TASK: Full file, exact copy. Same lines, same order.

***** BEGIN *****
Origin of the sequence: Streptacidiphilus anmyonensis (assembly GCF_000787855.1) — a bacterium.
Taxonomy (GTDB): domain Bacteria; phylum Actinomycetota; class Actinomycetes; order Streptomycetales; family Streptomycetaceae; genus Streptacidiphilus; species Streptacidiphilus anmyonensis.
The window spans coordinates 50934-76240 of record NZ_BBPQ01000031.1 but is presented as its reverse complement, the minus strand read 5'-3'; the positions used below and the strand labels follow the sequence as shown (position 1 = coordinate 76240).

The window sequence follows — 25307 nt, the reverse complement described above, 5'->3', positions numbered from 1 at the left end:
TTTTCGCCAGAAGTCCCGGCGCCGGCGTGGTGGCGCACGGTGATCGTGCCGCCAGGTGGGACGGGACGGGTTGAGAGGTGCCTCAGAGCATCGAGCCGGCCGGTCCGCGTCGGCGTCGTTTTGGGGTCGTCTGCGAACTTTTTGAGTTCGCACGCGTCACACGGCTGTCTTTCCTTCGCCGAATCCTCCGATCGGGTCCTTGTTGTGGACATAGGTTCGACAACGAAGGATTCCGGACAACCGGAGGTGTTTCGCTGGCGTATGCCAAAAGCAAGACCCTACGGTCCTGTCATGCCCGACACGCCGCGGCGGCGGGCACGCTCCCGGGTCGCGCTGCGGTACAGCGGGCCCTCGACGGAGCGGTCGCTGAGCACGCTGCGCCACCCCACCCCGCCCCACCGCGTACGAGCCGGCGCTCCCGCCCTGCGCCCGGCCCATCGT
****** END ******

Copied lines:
Origin of the sequence: Streptacidiphilus anmyonensis (assembly GCF_000787855.1) — a bacterium.
Taxonomy (GTDB): domain Bacteria; phylum Actinomycetota; class Actinomycetes; order Streptomycetales; family Streptomycetaceae; genus Streptacidiphilus; species Streptacidiphilus anmyonensis.
The window spans coordinates 50934-76240 of record NZ_BBPQ01000031.1 but is presented as its reverse complement, the minus strand read 5'-3'; the positions used below and the strand labels follow the sequence as shown (position 1 = coordinate 76240).

The window sequence follows — 25307 nt, the reverse complement described above, 5'->3', positions numbered from 1 at the left end:
TTTTCGCCAGAAGTCCCGGCGCCGGCGTGGTGGCGCACGGTGATCGTGCCGCCAGGTGGGACGGGACGGGTTGAGAGGTGCCTCAGAGCATCGAGCCGGCCGGTCCGCGTCGGCGTCGTTTTGGGGTCGTCTGCGAACTTTTTGAGTTCGCACGCGTCACACGGCTGTCTTTCCTTCGCCGAATCCTCCGATCGGGTCCTTGTTGTGGACATAGGTTCGACAACGAAGGATTCCGGACAACCGGAGGTGTTTCGCTGGCGTATGCCAAAAGCAAGACCCTACGGTCCTGTCATGCCCGACACGCCGCGGCGGCGGGCACGCTCCCGGGTCGCGCTGCGGTACAGCGGGCCCTCGACGGAGCGGTCGCTGAGCACGCTGCGCCACCCCACCCCGCCCCACCGCGTACGAGCCGGCGCTCCCGCCCTGCGCCCGGCCCATCGT